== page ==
Mahirap sa atin e puro na lang salita. Parang mga bakla. Its either that or puro na lang angal - walang aksyon.

Magaling mag-rason pero walang aksyon.

blackshama said...

Re: Malaysia

The sultanates (including Brunei) sought the protection of the British. The Brits recognised the inherent sovereignty of the sultans.

The Malaysians are less belligerent to their former masters? I beg to disagree. You should have seen how Dr Mahathir once skewered John Major! However the Malaysians are part of the family called the Commonwealth. Members of the Commonwealth still have real ties to the Queen. Thus Malaysians and Singaporeans have to behave when in the presence of Her Majesty.

There have been spats during Commonwealth Heads of Government Meetings (CHGM) even when Her Majesty is present. We non members of the Commonwealth cannot get why the PMs behave civilly despite the disagreements. Thus ex Singaporean PM Lee Kuan Yew famously said to the American press "In every family, there are bound to be disagreements"

The British were gracious enough to let go and strengthen what remains of the Empire in their Commonwealth. The Americans continued to dupe us and their ex colonies after recognising our independence. Besides there is nothing majestic but everything imperial about the political US presidency. Barack Obama cannot command moral power like Elizabeth II can.

manilabaywatch said...

Blackshame,

"The Malaysians are less belligerent to their former masters? I beg to disagree. You should have seen how Dr Mahathir once skewered John Major!"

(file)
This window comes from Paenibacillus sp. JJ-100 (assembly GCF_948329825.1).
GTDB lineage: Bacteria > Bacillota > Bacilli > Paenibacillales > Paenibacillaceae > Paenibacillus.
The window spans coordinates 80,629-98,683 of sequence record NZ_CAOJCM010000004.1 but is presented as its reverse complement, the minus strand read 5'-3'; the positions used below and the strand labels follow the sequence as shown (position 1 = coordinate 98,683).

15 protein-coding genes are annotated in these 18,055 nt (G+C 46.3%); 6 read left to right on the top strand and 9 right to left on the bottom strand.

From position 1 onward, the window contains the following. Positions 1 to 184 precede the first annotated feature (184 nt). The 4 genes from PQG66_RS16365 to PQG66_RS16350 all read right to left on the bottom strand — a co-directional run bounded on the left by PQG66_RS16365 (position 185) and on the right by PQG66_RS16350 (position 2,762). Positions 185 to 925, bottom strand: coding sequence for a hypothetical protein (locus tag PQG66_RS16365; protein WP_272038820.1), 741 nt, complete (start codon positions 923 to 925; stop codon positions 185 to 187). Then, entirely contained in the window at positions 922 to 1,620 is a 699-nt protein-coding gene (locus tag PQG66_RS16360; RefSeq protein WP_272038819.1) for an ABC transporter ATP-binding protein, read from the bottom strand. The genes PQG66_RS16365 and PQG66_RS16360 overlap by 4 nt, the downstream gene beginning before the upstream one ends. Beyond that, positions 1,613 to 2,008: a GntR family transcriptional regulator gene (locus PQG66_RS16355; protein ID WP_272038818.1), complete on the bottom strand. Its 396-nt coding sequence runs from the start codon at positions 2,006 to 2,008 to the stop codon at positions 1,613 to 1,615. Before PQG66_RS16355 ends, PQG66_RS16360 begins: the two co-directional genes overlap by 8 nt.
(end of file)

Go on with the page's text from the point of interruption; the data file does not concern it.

I did read about his criticisms of John Howard...

When I said, "less belligerent", I meant just that. You cannot deny that an overtly hostile sentiment against the US has continued to exist in the Philippines.

You cannot use Mahathir's then verbosity against Major as a gauge of public sentiment towards Britain. Mahathir was and has always been critical of Western powers when he believed (or believes) that Malaysia's interests were/are at stake. But in comparisson, RP's "belligerence" altogether vis-a-vis or against the US is "more pronounced", more emotive and almost irrational.

I think what you said rightly reflects on the "less beligerent" attitude of Malaysians towards the British overall:

"The British were gracious enough to let go and strengthen what remains of the Empire in their Commonwealth. The Americans continued to dupe us and their ex colonies after recognising our independence."

manilabaywatch said...

Apologies I mis-spelled your name, Blackshama...